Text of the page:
Microsoft’s White Space Solution for Rural Wireless

By Andrew Gauthier 

TVSpy

Last week, at a communications conference in Barcelona, Spain, researchers from Microsoft and Harvard University unveiled a detailed report suggesting an exciting solution for the unused portions of wireless spectrum sitting between TV channels, commonly referred to as “white spaces.”

The debate over white space has gone on since tech companies and wireless providers began to compete for the FCC’s limited frequency allotments. Tech companies like Google have lobbied Congress for years to open this spectrum for unlicensed use. Since large portions of the spectrum operate at lower frequencies, it can travel longer distances than the unlicensed frequencies typically used for Wi-Fi devices–good news for rural areas.

“Imagine the potential if you could connect to your home [Internet] router from up to a mile,” says Ranveer Chandra, one of the author’s of the report.

In November 2008, the FCC ruled to allow the unlicensed use of white space, but issued a strict set of guidelines to prevent interference between wireless devices and existing TV broadcasters, or other devices using the same spectrum, such as wireless microphones.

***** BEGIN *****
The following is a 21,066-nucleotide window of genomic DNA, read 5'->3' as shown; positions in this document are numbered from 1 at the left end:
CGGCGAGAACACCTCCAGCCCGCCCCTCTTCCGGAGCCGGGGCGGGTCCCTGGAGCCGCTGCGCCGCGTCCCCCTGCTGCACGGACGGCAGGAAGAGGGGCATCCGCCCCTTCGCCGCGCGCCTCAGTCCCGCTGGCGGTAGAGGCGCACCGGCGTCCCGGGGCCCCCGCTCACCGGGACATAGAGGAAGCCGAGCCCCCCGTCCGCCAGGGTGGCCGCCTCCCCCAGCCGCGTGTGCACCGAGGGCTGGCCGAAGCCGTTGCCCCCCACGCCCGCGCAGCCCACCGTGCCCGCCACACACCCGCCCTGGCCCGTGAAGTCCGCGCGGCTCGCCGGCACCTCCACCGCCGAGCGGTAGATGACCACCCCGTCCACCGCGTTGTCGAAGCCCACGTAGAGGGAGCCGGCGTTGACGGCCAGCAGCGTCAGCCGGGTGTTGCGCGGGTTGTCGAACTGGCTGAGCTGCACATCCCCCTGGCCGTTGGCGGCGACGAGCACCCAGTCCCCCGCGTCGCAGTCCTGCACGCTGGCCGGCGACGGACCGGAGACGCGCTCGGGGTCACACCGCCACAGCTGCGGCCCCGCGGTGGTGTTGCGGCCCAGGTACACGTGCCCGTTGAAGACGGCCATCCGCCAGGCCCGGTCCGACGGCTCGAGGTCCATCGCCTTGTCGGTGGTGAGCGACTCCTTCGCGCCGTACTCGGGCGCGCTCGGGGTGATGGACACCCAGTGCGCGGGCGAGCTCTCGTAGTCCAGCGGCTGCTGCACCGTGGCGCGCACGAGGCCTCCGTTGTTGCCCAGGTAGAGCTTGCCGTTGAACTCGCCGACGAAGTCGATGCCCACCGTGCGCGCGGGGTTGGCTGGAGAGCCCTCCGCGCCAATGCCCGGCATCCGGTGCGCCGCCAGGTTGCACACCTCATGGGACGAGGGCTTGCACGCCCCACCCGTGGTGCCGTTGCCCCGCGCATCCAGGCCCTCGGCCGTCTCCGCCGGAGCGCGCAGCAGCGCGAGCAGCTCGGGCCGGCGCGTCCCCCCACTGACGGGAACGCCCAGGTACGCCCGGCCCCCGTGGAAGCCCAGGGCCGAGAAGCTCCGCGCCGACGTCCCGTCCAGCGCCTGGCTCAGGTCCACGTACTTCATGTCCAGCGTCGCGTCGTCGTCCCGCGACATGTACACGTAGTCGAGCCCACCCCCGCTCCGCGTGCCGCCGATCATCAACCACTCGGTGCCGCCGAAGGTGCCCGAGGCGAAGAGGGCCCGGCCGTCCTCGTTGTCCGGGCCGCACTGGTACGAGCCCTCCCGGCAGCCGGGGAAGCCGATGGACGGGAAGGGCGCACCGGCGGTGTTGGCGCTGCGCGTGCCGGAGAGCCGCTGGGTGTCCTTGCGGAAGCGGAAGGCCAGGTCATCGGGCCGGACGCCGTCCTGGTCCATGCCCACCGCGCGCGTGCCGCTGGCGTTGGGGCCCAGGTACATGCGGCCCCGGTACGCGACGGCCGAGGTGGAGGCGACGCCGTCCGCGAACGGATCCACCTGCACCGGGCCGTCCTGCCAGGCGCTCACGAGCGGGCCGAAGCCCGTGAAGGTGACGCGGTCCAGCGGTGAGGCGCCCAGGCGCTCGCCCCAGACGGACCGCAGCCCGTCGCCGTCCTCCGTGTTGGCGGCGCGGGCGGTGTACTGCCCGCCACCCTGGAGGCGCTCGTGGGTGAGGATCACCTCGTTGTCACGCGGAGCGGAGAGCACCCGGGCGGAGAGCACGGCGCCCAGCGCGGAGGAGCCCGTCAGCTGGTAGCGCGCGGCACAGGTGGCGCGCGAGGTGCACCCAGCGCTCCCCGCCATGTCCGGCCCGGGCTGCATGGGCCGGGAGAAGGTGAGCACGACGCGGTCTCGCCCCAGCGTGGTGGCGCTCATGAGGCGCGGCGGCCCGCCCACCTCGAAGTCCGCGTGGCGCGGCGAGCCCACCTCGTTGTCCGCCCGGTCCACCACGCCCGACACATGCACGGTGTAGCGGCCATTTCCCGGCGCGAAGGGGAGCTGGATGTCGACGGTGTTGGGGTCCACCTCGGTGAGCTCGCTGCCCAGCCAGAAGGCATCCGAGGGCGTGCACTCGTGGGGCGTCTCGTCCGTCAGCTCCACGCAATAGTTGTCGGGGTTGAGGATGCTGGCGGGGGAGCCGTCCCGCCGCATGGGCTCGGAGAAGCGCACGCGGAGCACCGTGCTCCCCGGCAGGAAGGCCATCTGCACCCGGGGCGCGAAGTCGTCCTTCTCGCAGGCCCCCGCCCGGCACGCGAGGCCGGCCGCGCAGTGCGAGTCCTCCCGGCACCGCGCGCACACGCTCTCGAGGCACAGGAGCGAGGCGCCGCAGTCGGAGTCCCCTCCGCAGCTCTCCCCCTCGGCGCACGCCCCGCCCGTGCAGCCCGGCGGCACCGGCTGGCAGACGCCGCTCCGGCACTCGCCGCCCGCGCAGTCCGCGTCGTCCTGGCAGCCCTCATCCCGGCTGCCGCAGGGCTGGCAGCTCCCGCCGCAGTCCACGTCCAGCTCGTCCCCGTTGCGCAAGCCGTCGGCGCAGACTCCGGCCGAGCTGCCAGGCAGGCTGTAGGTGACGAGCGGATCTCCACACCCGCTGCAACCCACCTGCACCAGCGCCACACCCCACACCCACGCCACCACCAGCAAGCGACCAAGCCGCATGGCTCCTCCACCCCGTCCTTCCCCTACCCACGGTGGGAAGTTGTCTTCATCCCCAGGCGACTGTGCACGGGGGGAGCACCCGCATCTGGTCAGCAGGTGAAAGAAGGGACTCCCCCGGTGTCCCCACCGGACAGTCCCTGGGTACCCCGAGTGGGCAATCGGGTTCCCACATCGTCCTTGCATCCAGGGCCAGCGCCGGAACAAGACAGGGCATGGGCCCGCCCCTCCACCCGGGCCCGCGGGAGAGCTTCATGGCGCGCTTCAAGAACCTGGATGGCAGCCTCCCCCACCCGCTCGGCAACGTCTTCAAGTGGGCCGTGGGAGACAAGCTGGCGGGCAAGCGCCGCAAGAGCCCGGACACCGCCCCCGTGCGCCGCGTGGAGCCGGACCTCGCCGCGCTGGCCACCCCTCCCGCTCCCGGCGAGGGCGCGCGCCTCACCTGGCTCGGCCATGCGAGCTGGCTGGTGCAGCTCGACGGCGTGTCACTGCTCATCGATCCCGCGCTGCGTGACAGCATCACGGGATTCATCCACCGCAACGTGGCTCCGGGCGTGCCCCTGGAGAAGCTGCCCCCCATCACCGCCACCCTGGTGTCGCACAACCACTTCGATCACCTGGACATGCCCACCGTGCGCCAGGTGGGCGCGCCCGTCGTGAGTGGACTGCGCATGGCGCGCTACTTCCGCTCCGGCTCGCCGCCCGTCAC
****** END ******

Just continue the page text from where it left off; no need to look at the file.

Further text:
TV broadcasters have long opposed the use of this spectrum (initially meant as a buffer between stations’ frequencies), saying it will interfere with their services. Devices like wireless mics can suddenly become active without warning, and even minor transmission can cause audible interference. In order to adhere to the FCC guidelines for white space use, the challenge facing developers was to find a way to predict which part of the spectrum a TV broadcast or wireless microphone is using at any given time.

Microsoft’s White-Fi algorithm enables a wireless device to find its “best use” frequency, by measuring the spectrum conditions around it, finding available frequencies, and searching for interference. If any is detected, the device will shift to a different sliver of spectrum. As television continues the transition from analog to digital, more and more spectrum will become available, making this “best use” process even easier.

Some would cast the debate as the latest battle in the bitter war between new media and old. But as the number of viewers who watch TV programming online grows, it seems more likely that both new and old media stand to benefit from this development. Better internet will help accrue revenue for tech providers, and eyeballs for broadcasters.

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